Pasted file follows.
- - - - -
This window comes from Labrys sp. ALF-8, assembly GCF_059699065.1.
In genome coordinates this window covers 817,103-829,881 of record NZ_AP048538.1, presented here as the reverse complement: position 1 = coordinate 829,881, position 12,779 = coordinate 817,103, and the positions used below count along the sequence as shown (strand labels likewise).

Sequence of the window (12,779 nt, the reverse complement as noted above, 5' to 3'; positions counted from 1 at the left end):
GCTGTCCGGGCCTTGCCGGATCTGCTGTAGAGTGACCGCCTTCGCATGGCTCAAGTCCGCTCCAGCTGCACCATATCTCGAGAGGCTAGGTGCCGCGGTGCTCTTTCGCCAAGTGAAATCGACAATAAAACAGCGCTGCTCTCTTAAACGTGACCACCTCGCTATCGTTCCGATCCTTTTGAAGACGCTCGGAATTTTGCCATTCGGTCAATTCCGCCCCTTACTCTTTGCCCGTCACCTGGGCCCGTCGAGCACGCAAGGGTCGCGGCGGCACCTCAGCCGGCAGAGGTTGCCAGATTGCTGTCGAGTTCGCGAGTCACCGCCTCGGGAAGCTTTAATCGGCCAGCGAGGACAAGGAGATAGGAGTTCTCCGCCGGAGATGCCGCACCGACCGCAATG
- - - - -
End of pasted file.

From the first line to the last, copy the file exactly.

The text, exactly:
This window comes from Labrys sp. ALF-8, assembly GCF_059699065.1.
In genome coordinates this window covers 817,103-829,881 of record NZ_AP048538.1, presented here as the reverse complement: position 1 = coordinate 829,881, position 12,779 = coordinate 817,103, and the positions used below count along the sequence as shown (strand labels likewise).

Sequence of the window (12,779 nt, the reverse complement as noted above, 5' to 3'; positions counted from 1 at the left end):
GCTGTCCGGGCCTTGCCGGATCTGCTGTAGAGTGACCGCCTTCGCATGGCTCAAGTCCGCTCCAGCTGCACCATATCTCGAGAGGCTAGGTGCCGCGGTGCTCTTTCGCCAAGTGAAATCGACAATAAAACAGCGCTGCTCTCTTAAACGTGACCACCTCGCTATCGTTCCGATCCTTTTGAAGACGCTCGGAATTTTGCCATTCGGTCAATTCCGCCCCTTACTCTTTGCCCGTCACCTGGGCCCGTCGAGCACGCAAGGGTCGCGGCGGCACCTCAGCCGGCAGAGGTTGCCAGATTGCTGTCGAGTTCGCGAGTCACCGCCTCGGGAAGCTTTAATCGGCCAGCGAGGACAAGGAGATAGGAGTTCTCCGCCGGAGATGCCGCACCGACCGCAATG